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Racing at 2 million kms/hr!


Hundreds of galaxies hiding on the other side of the Milky Way have been discovered by an international team of scientists. They were able to see through the stars and dust of the Milky Way, into a previously unexplored region of space using the Parkes radio telescope in New South Wales, Australia.

Despite being just 250 million light years from Earth—very close in astronomical terms—the new galaxies had been hidden from view until now by our own galaxy, the Milky Way.

The discovery may help to explain the Great Attractor region, which appears to be drawing the Milky Way and hundreds of thousands of other galaxies towards it with a gravitational force equivalent to a million billion Suns.


Lead author Professor Lister Staveley-Smith, from The University of Western Australia node of the International Centre for Radio Astronomy Research (ICRAR), said the team found 883 galaxies, a third of which had never been seen before. Professor Staveley-Smith said scientists have been trying to get to the bottom of the mysterious Great Attractor since major deviations from universal expansion were first discovered in the 1970s and 1980s.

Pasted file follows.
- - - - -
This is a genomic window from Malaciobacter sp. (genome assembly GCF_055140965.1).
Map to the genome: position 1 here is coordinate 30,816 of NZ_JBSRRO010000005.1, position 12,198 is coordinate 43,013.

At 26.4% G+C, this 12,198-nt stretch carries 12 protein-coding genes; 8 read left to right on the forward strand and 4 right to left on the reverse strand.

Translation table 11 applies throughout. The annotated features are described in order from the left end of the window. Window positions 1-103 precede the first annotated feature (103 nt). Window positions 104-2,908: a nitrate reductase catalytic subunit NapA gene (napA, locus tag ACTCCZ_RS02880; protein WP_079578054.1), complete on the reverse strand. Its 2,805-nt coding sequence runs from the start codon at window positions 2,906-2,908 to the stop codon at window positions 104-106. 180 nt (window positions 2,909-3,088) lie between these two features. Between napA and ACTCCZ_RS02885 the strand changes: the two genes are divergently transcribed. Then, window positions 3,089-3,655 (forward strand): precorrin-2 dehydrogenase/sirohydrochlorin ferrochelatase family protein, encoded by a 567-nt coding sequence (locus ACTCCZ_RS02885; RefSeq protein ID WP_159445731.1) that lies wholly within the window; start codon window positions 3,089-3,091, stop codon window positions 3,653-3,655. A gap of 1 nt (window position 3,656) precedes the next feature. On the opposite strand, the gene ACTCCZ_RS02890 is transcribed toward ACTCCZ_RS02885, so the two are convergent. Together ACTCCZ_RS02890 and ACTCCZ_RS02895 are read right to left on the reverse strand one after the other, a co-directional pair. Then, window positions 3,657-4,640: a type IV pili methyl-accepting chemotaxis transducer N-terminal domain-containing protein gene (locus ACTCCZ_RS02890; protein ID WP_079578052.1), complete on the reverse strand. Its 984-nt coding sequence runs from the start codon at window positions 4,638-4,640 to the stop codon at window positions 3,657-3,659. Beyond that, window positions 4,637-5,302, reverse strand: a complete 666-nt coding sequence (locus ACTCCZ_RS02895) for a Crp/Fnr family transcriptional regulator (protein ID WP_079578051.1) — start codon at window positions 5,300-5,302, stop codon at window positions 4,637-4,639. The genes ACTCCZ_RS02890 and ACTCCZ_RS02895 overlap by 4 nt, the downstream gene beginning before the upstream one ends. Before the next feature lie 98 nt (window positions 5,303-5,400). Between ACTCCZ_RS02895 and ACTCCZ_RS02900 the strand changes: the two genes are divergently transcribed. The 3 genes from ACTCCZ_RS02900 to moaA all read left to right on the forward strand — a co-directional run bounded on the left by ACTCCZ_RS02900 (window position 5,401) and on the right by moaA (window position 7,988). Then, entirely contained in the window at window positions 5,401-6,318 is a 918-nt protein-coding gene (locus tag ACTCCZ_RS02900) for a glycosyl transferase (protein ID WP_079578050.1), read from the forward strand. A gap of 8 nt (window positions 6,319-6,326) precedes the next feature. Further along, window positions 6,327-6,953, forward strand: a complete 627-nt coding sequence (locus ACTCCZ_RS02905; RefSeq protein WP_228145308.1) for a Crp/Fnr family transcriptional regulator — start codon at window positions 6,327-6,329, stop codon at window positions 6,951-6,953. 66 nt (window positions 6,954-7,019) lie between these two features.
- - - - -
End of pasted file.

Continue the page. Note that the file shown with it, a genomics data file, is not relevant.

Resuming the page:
We don’t actually understand what’s causing this gravitational acceleration on the Milky Way or where it’s coming from,” he said.

We know that in this region there are a few very large collections of galaxies we call clusters or superclusters, and our whole Milky Way is moving towards them at more than two million kilometres per hour.”

The research identified several new structures that could help to explain the movement of the Milky Way, including three galaxy concentrations and two new clusters. “An average galaxy contains 100 billion stars, so finding hundreds of new galaxies hidden behind the Milky Way points to a lot of mass we didn’t know about until now.” (Read the full article here)

[Update: “Einstein’s greatest prediction may have been correct: The titanic forces unleashed by two colliding black holes has reportedly exposed the fabric of space-time itself through long-elusive gravitational waves.” Read article from NZ Herald here.]

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NCEA Level 2 Algebra Problem. Using the information given, the shaded area = 9, that is:
y(y-8) = 9 –> y.y – 8y – 9 =0
–> (y-9)(y+1) = 0, therefore y = 9 (can’t have a distance of – 1 for the other solution for y)
Using the top and bottom of the rectangle,
x = (y-8)(y+2) = (9-8)(9+2) = 11
but, the left side = (x-4) = 11-4 = 7, but rhs = y+? = 9+?, which is greater than the value of the opp. side??
[I think that the left had side was a mistake and should have read (x+4)?]

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